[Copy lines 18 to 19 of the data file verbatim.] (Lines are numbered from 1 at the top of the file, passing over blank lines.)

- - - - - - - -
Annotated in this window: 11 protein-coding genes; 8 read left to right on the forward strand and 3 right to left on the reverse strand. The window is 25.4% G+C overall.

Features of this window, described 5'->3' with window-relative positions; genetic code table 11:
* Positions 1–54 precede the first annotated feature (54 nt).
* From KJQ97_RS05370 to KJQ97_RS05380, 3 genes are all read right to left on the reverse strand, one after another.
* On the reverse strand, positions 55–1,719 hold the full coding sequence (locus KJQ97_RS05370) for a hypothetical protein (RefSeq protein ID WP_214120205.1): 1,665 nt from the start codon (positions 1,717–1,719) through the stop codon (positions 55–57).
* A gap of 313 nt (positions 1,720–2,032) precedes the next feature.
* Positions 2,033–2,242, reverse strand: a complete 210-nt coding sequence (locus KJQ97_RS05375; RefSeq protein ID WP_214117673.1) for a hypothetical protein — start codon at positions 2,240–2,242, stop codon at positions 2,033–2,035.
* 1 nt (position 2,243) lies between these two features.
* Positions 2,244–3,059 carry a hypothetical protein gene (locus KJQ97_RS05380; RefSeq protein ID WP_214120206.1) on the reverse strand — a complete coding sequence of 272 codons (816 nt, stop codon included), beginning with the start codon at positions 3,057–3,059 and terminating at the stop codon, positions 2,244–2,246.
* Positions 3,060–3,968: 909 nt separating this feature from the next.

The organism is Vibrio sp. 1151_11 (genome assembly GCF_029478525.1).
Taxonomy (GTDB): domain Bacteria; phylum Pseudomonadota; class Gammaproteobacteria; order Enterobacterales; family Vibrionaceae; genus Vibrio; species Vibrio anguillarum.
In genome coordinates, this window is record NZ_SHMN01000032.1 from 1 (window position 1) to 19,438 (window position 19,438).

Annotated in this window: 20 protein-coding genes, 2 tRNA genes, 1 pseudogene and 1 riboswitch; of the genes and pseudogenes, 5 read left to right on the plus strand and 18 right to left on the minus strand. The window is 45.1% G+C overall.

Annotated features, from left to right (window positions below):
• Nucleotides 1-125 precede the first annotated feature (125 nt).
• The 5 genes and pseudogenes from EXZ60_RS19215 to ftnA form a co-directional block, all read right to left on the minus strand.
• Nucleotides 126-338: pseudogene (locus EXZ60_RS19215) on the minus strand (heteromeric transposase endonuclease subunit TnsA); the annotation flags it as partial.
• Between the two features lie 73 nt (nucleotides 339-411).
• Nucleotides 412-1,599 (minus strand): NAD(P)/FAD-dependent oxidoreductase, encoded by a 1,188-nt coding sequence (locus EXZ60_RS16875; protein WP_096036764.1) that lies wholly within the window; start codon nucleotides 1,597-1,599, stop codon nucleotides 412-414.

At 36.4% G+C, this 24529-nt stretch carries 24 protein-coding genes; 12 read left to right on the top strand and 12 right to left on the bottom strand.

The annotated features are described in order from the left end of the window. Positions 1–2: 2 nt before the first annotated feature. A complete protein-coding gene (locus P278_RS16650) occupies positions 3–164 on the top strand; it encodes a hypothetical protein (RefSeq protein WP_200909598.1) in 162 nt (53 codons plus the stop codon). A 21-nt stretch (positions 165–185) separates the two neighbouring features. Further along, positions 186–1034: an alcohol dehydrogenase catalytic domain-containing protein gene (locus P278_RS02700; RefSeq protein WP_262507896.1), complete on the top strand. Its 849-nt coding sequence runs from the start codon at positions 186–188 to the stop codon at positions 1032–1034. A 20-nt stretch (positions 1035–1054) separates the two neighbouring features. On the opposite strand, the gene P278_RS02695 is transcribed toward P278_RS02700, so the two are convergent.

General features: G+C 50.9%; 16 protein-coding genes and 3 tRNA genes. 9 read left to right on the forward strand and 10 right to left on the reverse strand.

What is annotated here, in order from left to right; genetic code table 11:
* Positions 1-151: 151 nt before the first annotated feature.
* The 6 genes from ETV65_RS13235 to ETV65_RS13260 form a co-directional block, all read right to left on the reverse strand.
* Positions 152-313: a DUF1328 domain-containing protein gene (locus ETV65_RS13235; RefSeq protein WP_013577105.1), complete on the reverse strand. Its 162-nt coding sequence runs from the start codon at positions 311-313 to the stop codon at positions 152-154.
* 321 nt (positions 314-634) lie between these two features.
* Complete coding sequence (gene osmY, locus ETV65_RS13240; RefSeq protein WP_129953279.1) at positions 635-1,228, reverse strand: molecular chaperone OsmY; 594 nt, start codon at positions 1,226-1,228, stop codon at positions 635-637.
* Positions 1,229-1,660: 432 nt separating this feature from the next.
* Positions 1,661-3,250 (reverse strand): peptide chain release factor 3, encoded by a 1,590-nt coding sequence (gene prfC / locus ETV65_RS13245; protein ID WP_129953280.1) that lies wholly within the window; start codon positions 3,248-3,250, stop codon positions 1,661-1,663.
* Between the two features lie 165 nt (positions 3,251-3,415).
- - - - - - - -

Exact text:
• Nucleotides 126-338: pseudogene (locus EXZ60_RS19215) on the minus strand (heteromeric transposase endonuclease subunit TnsA); the annotation flags it as partial.
• Between the two features lie 73 nt (nucleotides 339-411).